The increasingly ridiculous Hagel opposition

Republicans block a vote for no reason and the entire conservative media repeats an untrue smear

Topics: Politics, Chuck Hagel, Lindsey Graham, John McCain, Jennifer Rubin,

The increasingly ridiculous Hagel opposition Sens. John McCain and Lindsey Graham (Credit: Jeff Malet, maletphoto.com)

Here it is, everyone, the absolute epitome of Lindsey Graham statements:


Sen. Graham and his best friend John McCain have been blocking the confirmation of Chuck Hagel as Defense secretary, because they want to know whether President Obama called the president of Libya the night of the Benghazi attack. While that’s not a very good reason to filibuster a Cabinet nominee, it is at least “a reason.” The White House has complied, giving Graham and McCain what they want. Graham’s response: Now he is just going to pointlessly delay the Hagel vote, because it will make him feel good. As always, with Lindsey Graham, being a senator is all about feelings.

While Lindsey Graham says he will have changed his mind on Hagel’s suitability in 10 days’ time, lots of other Hagel opponents are definitely not going to “feel better,” because they have all convinced themselves that Hagel is basically America’s Worst Anti-Semite. Here is some “proof,” from a guy who writes for the depressing website named after Andrew Breitbart:

On Thursday, Senate sources told Breitbart News exclusively that they have been informed that one of the reasons that President Barack Obama’s nominee for Secretary of Defense, Chuck Hagel, has not turned over requested documents on his sources of foreign funding is that one of the names listed is a group purportedly called “Friends of Hamas.”



Hey, guess what, that is just a totally made-up group that does not exist. Dave Weigel did this crazy thing where he actually spent some time looking into the claim and it turns out, whoops, Breitbart.com’s Ben Shapiro published a made-up, untrue thing, because Breitbart.com’s Ben Shapiro is both a liar and a moron. (Mostly moron.) Hint No. 1 should probably have been that a pro-Hamas front group would not call itself “Friends of Hamas.”

Despite (or because of) the fact that this “Friends of Hamas” thing was a not terribly convincing lie, it was repeated all over the conservative press:

It caught fire on the right in no time. “That is quite the accusation,” wrote Moe Lane at RedState. “All they have to do to debunk it is to have Hagel reveal his foreign donors.” In the National Review, Andrew Stiles reported that “rumors abound on Capitol Hill that a full disclosure of Hagel’s professional ties would reveal financial relationships with a number of ‘unsavory’ groups, including one purportedly called ‘Friends of Hamas.’” Arutz Sheva and Algemeiner, conservative pro-Israel news organizations, ran versions of the story based 100 percent on links to the Shapiro original. On February 7, radio host Hugh Hewitt interviewed Sen. Rand Paul about the Hagel nomination and pushed him on the “Friends of Hamas” story.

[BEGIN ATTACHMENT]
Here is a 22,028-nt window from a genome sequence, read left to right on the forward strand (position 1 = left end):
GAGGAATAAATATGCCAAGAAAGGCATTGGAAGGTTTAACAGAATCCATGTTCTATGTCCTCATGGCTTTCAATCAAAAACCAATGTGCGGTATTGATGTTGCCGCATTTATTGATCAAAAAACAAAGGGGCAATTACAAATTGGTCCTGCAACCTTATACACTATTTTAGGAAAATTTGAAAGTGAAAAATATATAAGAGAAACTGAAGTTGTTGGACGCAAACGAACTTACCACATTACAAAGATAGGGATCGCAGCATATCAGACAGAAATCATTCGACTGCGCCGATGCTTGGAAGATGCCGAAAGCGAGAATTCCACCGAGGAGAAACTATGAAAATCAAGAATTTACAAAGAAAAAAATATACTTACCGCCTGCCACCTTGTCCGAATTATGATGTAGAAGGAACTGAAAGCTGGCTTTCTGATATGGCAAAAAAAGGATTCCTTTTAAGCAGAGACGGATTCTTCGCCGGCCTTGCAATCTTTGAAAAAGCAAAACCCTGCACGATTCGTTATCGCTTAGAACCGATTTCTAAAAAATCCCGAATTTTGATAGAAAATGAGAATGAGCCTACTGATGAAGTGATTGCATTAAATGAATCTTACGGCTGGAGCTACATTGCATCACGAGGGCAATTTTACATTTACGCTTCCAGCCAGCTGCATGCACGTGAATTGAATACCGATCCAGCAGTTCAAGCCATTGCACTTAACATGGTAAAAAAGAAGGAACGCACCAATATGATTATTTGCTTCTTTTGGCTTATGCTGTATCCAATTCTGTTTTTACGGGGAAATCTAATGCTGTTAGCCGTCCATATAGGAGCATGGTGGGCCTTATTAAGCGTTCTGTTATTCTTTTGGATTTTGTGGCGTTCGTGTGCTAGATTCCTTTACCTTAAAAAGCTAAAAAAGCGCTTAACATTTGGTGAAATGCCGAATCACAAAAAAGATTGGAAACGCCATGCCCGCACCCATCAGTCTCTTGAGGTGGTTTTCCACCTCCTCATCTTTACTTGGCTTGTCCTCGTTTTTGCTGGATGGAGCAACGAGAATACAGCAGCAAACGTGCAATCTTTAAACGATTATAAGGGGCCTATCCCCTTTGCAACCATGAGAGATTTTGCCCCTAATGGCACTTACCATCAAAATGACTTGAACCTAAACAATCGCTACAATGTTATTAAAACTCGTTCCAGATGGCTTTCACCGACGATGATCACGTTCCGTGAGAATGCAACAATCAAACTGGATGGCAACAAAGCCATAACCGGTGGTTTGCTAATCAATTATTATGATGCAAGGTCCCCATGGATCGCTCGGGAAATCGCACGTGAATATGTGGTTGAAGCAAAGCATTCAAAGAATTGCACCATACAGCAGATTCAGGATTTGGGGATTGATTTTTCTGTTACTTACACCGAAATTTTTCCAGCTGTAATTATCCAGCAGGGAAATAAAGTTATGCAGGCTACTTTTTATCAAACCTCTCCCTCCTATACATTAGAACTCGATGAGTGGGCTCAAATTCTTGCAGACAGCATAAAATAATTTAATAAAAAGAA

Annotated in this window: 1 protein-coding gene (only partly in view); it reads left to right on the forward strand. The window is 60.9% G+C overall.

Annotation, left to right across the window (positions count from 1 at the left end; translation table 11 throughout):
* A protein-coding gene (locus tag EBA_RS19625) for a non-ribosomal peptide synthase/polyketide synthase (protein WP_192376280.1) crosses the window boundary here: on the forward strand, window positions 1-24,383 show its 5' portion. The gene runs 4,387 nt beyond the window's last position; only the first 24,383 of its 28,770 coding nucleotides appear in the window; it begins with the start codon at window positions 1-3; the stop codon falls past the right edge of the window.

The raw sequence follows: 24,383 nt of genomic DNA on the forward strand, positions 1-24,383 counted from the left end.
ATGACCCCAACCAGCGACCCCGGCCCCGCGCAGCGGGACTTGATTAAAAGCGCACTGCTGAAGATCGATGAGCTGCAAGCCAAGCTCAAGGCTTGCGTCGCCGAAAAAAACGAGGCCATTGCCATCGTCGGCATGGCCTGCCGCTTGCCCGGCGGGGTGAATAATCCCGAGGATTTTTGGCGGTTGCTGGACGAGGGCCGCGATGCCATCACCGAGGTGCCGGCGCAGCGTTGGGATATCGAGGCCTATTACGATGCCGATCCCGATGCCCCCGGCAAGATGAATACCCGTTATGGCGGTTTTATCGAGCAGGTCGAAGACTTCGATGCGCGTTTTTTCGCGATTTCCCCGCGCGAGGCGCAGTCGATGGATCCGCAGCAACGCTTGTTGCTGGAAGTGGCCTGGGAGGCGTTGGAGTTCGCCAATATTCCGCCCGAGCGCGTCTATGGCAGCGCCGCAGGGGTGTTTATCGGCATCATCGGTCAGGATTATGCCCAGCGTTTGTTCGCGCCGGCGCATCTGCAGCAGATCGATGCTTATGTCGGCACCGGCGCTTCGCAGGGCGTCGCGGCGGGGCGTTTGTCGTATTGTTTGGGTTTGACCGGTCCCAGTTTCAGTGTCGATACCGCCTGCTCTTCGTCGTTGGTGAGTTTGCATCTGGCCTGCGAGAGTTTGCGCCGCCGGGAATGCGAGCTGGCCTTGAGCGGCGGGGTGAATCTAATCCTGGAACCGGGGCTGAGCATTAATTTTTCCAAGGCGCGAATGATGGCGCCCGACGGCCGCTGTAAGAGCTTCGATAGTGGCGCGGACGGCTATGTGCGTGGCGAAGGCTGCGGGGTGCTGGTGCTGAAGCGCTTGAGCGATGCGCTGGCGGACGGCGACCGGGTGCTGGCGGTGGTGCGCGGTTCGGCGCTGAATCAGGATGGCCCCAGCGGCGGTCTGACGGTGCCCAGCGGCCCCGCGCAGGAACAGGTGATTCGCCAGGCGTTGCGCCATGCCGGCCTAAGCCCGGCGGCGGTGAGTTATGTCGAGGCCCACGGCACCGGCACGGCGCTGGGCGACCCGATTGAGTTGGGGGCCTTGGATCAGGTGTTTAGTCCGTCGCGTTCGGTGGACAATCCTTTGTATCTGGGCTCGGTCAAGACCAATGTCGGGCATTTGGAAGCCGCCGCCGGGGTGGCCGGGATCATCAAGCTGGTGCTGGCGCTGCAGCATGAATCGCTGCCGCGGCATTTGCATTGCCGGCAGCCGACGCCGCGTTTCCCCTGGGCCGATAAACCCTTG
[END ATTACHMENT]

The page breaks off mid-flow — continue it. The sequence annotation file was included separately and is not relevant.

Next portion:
It was also repeated by the National Review’s Andrew C. McCarthy, appearing on Lou Dobbs’ Fox Business show. And by Mike Huckabee. And Frank Gaffney.

So, in case you were wondering, if you want to viciously smear someone, all you have to do is send a stupid lie to a Breitbart guy and he will publish it and then everyone in the conservative movement will repeat it. Just type, “Dear Ben Shapiro I heard Chuck Hagel cashed a check for ten million Soviet rubles from a group called ‘THE ALLIANCE OF EVIL’” into your AOL mail program and I guarantee Sen. Ted Cruz will be demanding answers within a week.

Meanwhile, Jennifer Rubin, who is an employee of the Washington Post, is just lazily tweeting McCarthyite guilt-by-association nonsense about how Hagel once gave a speech to a group that, on a different occasion, defended a person who said a bad thing about Israel. “#extreme,” she adds, in case you were unsure whether or not she thought Chuck Hagel was extreme.

Chuck Hagel somehow made all of these people even stupider.

UPDATE: Democrats failed to garner the 60 votes needed (by a margin of 58-40-1) to move Hagel’s confirmation to the floor. A date for a new vote will be set later in the month.

Alex Pareene

Alex Pareene writes about politics for Salon and is the author of "The Rude Guide to Mitt." Email him at apareene@salon.com and follow him on Twitter @pareene

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